Thanks for the correction. My only issue with how you have it listed, is that it should prperly be credited to Benny Goodman. He is the featured artist on the record label. Martha Tilton is listed as 'vocal refrain'.
14 Aug 2011
I love the charts, but I wonder why removing the duplicate entry for "And The Angels Sing" can drop the previously #24 entry "Artie Shaw's Jeepers Creepers" completely off the charts?
...I meant Al Donahue not Artie Shaw
The answer is that it didn't, it was a completely different change that affected it.
The list of Oscars was expanded from just the songs that won to all those nominated, previously "Jeepers Creepers" had three entries: US Billboard 1 from Dec 1938; US BB 11 of 1939; and POP 11 of 1939. This assigned it a year of 1939.
The way we work out the year is to select the median of all the years suggested by charts, having been released in December 1938 this song is on the borderline. With two "votes" for 1939 and one for 1938 the song had been placed in 1939.
When we added the fact that it was nominated for an Oscar in 1938, that changed its assigned year to 1938. The song is still in the chart (at position 17 no less) but its in the chart for 1938 rather than for 1939.
20 Jul 2011
10 & 48 And the Angels Sing
These two entries are the same recording - Benny Goodman with Martha Tilton doing the vocal.
You are correct, the data has been fixed. Thanks for the suggestion
30 Dec 2010
This is a great way for me to show my grandchildren what music was like when I was a kid. It brings back memories...
29 Sep 2010
tell me more
I'm so interested in Indian summer, its like totaly my fave song homie!!!
5 Sep 2010
Who was the lady who sang "We'll meet again" in the early 1900s.
The most famous song with that title was written in 1939 (by Ross Parker & Hughie Charles) and was a hit for many including the Ink Spots, Guy Lombardo, Peggy Lee and (of course) Vera Lynn
We don't have any record of a hit from before 1939 with that title.
22 Aug 2010
This is a fascinating site. I wanted to make sure I was reading the index correctly. Did Dorothy Lamour fail to chart any singles whatsoever? It seems that way in the index, but when I was looking at the comments included for the year 1939 it looks like she had a single that charted but did not make the cut for the top 60 songs of that year.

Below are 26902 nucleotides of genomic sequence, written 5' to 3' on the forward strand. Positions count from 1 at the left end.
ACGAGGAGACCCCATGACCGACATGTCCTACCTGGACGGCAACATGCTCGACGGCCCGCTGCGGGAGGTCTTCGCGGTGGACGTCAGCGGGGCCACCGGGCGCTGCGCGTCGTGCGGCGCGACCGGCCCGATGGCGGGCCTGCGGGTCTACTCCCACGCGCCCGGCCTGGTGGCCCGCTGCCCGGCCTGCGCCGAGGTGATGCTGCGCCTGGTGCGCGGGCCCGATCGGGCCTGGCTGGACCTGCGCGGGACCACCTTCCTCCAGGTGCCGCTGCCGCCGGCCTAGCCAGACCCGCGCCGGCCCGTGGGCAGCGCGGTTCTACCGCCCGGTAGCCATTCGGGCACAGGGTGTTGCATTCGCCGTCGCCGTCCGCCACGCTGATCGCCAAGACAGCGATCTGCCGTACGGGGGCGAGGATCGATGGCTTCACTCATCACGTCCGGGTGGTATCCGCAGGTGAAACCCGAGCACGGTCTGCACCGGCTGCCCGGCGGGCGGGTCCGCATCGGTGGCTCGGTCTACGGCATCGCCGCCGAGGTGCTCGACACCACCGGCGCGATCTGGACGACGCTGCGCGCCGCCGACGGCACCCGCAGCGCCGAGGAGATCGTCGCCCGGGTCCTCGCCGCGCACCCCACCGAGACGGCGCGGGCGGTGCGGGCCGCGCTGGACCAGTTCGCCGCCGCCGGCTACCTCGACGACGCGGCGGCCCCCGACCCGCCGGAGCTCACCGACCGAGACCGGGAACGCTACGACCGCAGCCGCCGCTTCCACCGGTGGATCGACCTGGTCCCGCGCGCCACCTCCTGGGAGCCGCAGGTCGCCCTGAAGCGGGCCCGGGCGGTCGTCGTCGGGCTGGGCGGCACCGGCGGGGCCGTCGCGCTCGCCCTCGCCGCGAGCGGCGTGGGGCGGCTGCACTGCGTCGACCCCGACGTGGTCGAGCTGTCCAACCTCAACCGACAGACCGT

This site does not list all the entries of all charts, for one thing that would make the lists too long to be easily navigated. However more importantantly we focus on showing the songs that were hits in multiple charts, that provides an insight that is not avaliable elsewhere. In addition it does not infringe on the copyright holders of each chart.
Dorothy Lamour is a case in point, in fact she had 5 hits in the Billboard charts "Swing High Swing Low" and "Moonlight & Shadows" in 1937, "Lovelight in the Starlight" in 1938 and "I Go for That" and "Strange Enchantment" in 1939. However she didn't appear in any other charts.
The best way to investigate her career is to examine the Billboard chart, either by visiting their site or by following the link we have to the Bullfrog data.
The page http://tsort.info/music/faq_missing_data.htm explains why some artists, songs and titles are not listed.
2 Apr 2010
Waht was the #1 song in June of 1939
First question would be "Number 1 where?"
Second question would be "according to who?"
Starting in mid 1941 Billboard's number 1 records can be found on:
There really is no "Number 1" from June of 1939
2 Feb 2010
What was the #1 song on December 26 1939
The first question is "where?", the number one song would vary from one country to the next.
We assume, since you have not specified a location you mean the number 1 song in the USA.
So the next question would be "according to who?", there were no official charts published in the 1930s, the closest would be some occasional charts published by Billboard magazine. Billboard produced a variety of different charts starting in 1936 these were finally consolidated in 1958 into the "Hot 100" which has been published ever since (although the way they are calculated has changed of course).
Unfortunately before July 1940 all we have access to are annual summaries of the Billboard charts, they tell us for example, that "Beer Barrel Polka" by Will Glahe & His Orchestra was in the Billboard charts for 21 weeks in 1939 and reached number 1 but they don't tell us which months it was released.
19 Dec 2009
The song is "I Go for That" which had three entries in the Billboard chart in 1939. Red Norvo & His Orchestra got to number 20, Dorothy Lamour got to number 15 with two weeks in the charts, Eddy Duchin got to number 15 with 5 weeks in the charts.
None of the versions did well enough to be in the 40 biggest hits of the year.
15 Sep 2009